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Corruption fuels China’s ‘overheated’ economy
Wang Fang and Wang Zhen
Liao believes that “China is developing ad hoc at present, especially in distributing the nation’s wealth. Putting the brakes on the economy will affect the nation’s asset distribution. It also will have an effect on the international financial market to a certain degree.”
The Chinese Government is limiting some local development projects. Recently, Beijing investigated a large-scale steel and iron project in Jiangsu. In 2002, a private steel company planned to build large-scale steel and iron factories in Changzhou and Zhenjiang. This company expected to produce 8.4 million tons of steel and iron annually. The total investment was approximately 10.6 billion yuan or $1.28 billion USD. As soon as the steel company was granted 4.3 billion yuan in loan funds it falsified its financial records in an effort to divert 2 billion yuan.
Zeng Renquan, another one of China’s leading journalists, said, “Corruption in China’s system reaches every level and can’t be solved. Economic corruption is the most prominent and the financial state in this corrupted system is the most horrifying.”
In an exclusive article on China’s financial problems, Zeng described the phenomenon of “busy securing funds.” A group of clever and competent people formed a team to “secure funds.” There are two main methods of “securing funds.”
The first way is to “secure funds to be distributed,” which means securing money to bribe government officials at all levels. During the process of “busy securing funds,” the funds invested may amount to around 50% of future earnings. For example, if the team spends 1 million Yuan ($120,750 USD) they may only be able to make a profit of up to 2 million Yuan. The process of “securing money” is actually the process of “carving up the loot,” a process of distributing the national wealth to those in power.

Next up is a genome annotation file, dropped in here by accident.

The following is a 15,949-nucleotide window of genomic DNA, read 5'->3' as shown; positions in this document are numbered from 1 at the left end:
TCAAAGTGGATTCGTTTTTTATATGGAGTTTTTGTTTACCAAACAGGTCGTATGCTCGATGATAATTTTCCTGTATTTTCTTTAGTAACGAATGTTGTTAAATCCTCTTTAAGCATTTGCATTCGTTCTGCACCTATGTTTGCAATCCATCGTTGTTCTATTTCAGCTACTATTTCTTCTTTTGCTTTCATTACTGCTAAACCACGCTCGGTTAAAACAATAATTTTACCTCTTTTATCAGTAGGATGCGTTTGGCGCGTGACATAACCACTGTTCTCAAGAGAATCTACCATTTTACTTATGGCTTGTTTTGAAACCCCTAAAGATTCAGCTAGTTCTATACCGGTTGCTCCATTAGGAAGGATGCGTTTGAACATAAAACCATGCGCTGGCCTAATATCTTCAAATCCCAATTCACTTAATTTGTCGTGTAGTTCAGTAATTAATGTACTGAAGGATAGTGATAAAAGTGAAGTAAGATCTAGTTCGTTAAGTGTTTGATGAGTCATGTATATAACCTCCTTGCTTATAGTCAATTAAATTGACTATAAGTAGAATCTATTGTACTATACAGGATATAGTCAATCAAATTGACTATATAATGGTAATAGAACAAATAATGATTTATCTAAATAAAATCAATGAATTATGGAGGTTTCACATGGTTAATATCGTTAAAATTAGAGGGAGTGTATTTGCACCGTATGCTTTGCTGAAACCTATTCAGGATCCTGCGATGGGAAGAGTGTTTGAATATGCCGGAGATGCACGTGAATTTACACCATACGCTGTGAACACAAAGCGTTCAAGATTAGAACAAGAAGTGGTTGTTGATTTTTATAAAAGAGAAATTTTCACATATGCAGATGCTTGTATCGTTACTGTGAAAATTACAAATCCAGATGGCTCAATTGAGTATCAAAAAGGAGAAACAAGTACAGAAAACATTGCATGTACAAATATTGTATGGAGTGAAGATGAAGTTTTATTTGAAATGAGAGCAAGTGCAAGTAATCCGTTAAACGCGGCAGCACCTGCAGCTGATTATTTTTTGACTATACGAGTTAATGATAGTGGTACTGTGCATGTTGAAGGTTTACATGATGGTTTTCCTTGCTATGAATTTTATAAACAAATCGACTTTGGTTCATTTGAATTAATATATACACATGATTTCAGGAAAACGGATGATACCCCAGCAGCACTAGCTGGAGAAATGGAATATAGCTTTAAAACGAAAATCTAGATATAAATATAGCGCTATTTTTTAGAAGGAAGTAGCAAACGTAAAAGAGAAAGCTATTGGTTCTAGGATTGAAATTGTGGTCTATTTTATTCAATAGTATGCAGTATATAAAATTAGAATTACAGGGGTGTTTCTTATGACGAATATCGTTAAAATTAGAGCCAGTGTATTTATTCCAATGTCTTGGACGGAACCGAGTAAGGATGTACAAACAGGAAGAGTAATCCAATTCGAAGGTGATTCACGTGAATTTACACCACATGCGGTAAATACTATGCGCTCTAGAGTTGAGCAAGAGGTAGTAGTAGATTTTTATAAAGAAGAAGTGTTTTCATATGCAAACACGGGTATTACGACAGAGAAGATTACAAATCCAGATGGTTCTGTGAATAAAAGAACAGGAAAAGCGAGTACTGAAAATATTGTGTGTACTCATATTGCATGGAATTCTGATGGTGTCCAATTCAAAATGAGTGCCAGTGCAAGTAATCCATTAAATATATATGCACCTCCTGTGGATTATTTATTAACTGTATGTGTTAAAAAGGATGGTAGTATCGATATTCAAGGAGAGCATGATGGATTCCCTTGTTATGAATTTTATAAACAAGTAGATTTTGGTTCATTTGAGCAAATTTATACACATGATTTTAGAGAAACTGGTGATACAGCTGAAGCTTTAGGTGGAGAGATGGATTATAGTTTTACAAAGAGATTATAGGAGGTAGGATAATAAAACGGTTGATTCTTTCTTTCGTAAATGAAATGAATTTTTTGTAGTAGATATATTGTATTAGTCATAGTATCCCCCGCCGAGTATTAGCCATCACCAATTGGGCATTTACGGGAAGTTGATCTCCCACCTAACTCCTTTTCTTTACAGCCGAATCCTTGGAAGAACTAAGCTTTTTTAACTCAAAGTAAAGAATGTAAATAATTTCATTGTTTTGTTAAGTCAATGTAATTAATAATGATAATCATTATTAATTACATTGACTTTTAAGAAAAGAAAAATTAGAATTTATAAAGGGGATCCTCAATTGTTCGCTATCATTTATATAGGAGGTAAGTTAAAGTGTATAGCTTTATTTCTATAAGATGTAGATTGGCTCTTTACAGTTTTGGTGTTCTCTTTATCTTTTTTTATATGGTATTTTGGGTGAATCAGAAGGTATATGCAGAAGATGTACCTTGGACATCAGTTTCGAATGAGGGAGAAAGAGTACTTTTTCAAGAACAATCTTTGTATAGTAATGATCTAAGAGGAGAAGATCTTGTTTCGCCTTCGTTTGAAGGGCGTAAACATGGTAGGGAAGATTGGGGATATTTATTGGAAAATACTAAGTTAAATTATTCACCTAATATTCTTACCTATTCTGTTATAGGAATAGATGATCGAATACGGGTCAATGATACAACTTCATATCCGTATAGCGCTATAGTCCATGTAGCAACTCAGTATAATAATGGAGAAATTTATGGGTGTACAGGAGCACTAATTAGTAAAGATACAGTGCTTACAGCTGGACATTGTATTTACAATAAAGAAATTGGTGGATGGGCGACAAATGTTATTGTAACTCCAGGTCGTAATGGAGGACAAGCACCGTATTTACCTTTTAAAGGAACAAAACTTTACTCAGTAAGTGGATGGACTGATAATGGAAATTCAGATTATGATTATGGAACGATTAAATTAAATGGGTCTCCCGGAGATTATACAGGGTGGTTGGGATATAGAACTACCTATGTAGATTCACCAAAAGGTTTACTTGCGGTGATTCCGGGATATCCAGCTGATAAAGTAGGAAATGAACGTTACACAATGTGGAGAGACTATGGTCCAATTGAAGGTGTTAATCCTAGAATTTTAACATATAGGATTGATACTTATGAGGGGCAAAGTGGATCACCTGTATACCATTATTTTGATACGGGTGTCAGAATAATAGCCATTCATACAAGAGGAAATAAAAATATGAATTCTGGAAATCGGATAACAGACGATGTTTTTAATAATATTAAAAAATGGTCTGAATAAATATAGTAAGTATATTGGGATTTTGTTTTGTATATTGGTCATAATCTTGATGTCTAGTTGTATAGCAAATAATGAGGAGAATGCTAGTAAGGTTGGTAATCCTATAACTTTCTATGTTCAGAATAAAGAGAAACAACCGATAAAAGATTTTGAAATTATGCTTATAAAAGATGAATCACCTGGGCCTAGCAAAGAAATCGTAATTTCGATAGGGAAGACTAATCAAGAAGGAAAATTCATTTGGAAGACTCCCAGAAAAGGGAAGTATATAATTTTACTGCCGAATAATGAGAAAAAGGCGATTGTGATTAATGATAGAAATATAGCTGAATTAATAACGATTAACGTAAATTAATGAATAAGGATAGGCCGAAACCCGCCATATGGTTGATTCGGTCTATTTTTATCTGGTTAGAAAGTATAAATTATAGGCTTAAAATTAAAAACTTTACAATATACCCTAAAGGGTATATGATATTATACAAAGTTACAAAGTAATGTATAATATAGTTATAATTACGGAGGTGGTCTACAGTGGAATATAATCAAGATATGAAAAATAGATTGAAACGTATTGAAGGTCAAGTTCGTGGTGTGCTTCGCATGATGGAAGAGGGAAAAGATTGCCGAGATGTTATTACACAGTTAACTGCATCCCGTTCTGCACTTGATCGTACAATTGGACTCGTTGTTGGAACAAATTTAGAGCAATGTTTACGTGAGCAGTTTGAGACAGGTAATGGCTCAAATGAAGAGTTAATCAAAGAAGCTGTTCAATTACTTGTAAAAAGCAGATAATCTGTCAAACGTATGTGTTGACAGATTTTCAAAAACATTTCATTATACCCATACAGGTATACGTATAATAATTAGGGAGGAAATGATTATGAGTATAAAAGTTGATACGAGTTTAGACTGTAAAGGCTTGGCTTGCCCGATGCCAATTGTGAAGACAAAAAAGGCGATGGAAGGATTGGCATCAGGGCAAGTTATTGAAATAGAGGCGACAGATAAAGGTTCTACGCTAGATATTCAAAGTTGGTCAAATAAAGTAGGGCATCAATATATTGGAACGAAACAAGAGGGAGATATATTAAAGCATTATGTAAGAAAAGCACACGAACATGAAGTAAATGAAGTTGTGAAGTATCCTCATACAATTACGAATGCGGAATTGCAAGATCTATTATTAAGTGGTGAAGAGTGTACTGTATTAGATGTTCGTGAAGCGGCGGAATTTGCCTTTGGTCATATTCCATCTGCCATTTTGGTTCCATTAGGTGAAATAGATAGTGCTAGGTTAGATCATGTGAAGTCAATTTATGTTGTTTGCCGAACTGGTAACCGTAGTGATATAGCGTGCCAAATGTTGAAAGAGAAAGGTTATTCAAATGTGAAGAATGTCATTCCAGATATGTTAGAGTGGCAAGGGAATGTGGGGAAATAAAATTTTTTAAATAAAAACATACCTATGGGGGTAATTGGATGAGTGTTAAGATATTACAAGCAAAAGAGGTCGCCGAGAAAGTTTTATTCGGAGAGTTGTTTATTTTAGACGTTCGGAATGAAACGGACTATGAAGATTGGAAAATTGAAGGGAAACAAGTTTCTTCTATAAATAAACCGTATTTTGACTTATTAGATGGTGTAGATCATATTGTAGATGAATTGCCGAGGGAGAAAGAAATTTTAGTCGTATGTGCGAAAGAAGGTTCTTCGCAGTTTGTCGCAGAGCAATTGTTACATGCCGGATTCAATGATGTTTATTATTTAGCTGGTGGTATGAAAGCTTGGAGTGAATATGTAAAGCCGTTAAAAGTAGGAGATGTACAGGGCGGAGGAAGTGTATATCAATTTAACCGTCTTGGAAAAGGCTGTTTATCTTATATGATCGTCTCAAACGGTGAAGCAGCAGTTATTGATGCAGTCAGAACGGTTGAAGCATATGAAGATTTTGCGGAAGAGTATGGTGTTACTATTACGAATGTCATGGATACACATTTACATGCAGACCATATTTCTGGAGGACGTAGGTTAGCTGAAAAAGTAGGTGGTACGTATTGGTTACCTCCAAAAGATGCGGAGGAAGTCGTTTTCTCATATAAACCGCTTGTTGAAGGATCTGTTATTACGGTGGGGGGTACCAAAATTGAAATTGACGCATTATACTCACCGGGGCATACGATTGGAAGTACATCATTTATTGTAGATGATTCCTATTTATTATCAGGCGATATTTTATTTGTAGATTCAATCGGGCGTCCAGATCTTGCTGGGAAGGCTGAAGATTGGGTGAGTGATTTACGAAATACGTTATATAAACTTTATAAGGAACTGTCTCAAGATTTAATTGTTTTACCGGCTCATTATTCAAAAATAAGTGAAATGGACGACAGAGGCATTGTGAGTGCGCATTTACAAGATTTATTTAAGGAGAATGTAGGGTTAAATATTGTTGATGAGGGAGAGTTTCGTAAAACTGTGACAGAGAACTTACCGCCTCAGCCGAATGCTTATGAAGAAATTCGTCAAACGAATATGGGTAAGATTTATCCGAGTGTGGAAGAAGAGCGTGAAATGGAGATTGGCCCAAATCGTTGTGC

The second way is “securing funds through networking.” All relationships carry a value. This includes relationships between local authorities, Chinese central authorities, classmates, comrades in the army, teachers and students, lovers and relatives. Networking means that everyone will become a distinguished guest of the local authorities if they carry value. Even if the person is a rascal, a local ruffian, a vagrant or an idiot, he or she will still be treated as an “invaluable asset” and will be used to the fullest extent. As long as the person can “secure funds for anything, including special projects” from the districts, provinces, or even central authorities, the person will get his cut in the profits.
Then comes “spending the funds.” The profit made by the people who “securing funds through networking” are found among the leaders at all levels in the hierarchy. During the process of “carving up the funds,” very cunning methods are used, as many hands at all levels in the hierarchy are stretched out. Many devious methods are employed so no illegal traces are left. No one would suspect any wrongdoing.
Zeng Renquan explained that at the end of 2001, Huachuan County, Helongjiang Province was ranked as a national impoverished county. Therefore, the central government in Beijing approved an application by Huachuan County local government for funds to support the poor. An amount of 7,680,000 yuan ($960,000 USD) for supporting the poor was transferred to the Office of Supporting the Poor in Huachuan County. About 4,500,000 Yuan ($562,500 USD) from this fund were to be allocated to the poor families under established government guidelines. In order to prevent anyone from diverting funds for other purposes, the Office of Supporting the Poor in Huachuan County decided to buy a herd of pigs for poor peasants (“life pig production”). This allocation reduced the funds for the poor by half, as the “poor” were not the actual recipients of this portion of the allocated funds.
After the June 4, 1989 Tiananmen Square Massacre, the Chinese Communist Party began to focus on the economy, and local factions sprang up in China. Significant over-investing caused severe financial problems and the Chinese currency was devalued by 20%. At the end of 1992, Zhu Rongji became Prime Minister, and the Chinese Communist Party proposed their policy of “stability has priority.”
Today, China’s economy is again inflated. However, the China of today is very different from the China of more than a decade ago. Investments are spiraling out of control and systematic corruption permeates all of Chinese society. Whether or not the Chinese economy can implement its so-called “soft landing” is something of deep concern to those dealing in international financial markets.
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